The Federal Trade Commission is urging lawmakers to empower the agency to hold Internet service providers accountable for duping consumers.
Currently, the agency is tasked with protecting consumers from deceptive business practices generally, but isn't authorized to bring cases against common carriers like Verizon and AT&T.
That carve-out "no longer makes sense in today’s deregulated environment where the lines between telecommunications and other services are increasingly becoming blurred," the FTC said in comments submitted to the Senate Commerce Committee, which held an oversight hearing this week.
Commissioner Maureen Ohlhausen expanded on that idea in her testimony to lawmakers. She told a Senate panel yesterday that common carriers shouldn't get a pass when it comes to consumer protection laws.
"Although the FTC has nearly a century of experience protecting consumers across many industries, the exemption from our jurisdiction for common carriers frustrates effective consumer protection with respect to a wide array of activities, including fraud and billing practices in the crucially important telecommunications and Internet industries," she said.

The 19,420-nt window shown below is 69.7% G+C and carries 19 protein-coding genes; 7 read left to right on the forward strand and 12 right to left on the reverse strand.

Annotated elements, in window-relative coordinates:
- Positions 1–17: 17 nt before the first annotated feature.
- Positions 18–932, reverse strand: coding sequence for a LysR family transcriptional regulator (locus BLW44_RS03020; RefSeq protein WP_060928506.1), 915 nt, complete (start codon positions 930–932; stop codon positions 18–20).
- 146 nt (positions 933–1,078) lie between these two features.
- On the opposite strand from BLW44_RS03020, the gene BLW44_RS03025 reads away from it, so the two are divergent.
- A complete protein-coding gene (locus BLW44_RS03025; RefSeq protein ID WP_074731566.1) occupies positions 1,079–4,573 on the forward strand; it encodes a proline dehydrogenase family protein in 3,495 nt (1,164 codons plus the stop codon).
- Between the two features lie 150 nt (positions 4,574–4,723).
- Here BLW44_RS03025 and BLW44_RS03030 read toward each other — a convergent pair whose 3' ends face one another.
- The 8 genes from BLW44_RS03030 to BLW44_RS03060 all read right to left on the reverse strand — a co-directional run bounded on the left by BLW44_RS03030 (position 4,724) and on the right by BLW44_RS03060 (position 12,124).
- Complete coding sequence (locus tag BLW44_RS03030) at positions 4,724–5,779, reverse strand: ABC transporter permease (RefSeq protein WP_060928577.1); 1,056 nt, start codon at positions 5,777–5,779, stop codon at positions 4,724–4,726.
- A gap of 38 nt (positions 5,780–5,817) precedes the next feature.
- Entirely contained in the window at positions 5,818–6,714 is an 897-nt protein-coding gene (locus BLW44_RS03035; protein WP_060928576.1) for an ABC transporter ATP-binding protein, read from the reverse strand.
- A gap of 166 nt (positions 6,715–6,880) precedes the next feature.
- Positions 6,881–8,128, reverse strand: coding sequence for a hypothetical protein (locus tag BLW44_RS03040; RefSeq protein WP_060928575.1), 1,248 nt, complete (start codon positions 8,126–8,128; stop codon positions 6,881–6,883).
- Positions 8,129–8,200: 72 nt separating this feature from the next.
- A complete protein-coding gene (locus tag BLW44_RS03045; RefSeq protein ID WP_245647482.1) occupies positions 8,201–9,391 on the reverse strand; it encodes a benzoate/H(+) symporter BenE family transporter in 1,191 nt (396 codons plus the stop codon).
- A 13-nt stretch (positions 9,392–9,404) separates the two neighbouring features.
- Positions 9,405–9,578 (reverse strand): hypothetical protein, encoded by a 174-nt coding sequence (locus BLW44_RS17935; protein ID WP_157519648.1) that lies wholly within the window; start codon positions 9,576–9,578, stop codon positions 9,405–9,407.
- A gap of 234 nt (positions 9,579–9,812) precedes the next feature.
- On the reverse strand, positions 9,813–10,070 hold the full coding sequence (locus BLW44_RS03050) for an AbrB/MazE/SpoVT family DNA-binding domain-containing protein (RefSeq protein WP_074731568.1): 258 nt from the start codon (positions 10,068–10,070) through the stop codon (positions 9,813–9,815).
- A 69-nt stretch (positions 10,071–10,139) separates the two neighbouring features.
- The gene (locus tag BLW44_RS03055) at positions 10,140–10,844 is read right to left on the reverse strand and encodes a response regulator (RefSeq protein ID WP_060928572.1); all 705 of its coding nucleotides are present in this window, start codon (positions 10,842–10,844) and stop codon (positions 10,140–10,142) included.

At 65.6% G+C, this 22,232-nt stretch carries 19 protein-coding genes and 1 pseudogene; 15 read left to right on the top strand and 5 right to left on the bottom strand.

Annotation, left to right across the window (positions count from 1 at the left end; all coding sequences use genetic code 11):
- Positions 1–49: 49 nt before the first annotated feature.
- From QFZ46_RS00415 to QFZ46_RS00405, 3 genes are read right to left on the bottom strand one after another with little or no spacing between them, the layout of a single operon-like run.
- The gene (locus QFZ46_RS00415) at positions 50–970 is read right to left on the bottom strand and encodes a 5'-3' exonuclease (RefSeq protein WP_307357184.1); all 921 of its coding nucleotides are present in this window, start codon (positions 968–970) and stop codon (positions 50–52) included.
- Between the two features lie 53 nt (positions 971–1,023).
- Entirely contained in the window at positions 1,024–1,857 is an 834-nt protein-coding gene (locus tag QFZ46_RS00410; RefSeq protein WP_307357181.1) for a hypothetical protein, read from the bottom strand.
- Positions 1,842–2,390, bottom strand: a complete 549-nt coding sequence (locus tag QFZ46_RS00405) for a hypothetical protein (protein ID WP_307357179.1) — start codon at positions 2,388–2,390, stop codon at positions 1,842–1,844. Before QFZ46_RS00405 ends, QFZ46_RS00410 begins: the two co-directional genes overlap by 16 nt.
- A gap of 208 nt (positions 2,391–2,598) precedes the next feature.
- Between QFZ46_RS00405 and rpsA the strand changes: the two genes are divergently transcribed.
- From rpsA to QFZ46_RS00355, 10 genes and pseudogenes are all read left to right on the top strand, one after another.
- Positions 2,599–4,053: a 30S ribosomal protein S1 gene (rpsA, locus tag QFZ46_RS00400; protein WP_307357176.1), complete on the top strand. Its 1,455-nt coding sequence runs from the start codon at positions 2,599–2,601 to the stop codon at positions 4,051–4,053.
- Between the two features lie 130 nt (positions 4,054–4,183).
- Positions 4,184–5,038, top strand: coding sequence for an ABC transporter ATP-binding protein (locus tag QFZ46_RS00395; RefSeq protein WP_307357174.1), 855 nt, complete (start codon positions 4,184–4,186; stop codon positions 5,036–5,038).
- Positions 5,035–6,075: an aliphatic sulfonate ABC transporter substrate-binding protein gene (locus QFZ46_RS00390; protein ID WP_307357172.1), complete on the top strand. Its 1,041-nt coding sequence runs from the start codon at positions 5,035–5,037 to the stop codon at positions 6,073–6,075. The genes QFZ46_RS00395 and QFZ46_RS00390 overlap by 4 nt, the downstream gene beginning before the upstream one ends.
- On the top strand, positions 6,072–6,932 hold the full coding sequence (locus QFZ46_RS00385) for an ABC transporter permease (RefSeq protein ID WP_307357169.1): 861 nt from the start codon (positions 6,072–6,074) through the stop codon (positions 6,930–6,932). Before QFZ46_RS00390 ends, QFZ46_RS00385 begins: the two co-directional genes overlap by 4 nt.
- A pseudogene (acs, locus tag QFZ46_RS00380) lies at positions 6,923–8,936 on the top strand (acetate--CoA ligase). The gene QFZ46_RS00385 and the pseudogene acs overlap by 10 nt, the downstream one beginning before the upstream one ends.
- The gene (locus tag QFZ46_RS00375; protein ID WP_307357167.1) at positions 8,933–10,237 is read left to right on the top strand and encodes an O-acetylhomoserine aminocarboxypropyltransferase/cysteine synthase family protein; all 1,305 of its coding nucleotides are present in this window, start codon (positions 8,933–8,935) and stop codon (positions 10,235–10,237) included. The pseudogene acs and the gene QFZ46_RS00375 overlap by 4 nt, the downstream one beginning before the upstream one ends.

Ohlhausen argued that repeal is especially critical given a recent and much criticized decision that appears to block the FTC from suing common carriers for a host of questionable practices. She says the agency could now have a harder time taking action regarding practices like cramming, deceptive marketing and violations of the Children's Online Privacy Protection Act, thanks to that decision.
Ohlhausen was referring to the 9th Circuit Court of Appeals ruling in favor of AT&T in a matter centering on its former data-throttling practices. From 2011 until last year, AT&T allegedly offered consumers the opportunity to purchase "unlimited" data plans, but throttled them after they exceeded an arbitrary cap.
The FTC filed a complaint against AT&T in 2014, alleging that the telecom duped consumers by advertising its plans as unlimited. Last month, the 9th Circuit threw out the FTC's case, ruling that the agency can't sue common carriers.
The court said in a broadly worded opinion that the FTC lacks authority to bring cases against AT&T for any activity -- not just common carrier activity, like transmitting phone calls or providing broadband service.
FTC Chairwoman Edith Ramirez said the agency intends to ask the 9th Circuit to reconsider that decision. For now, though, the decision appears to curb the FTC's ability to take action against broadband carriers.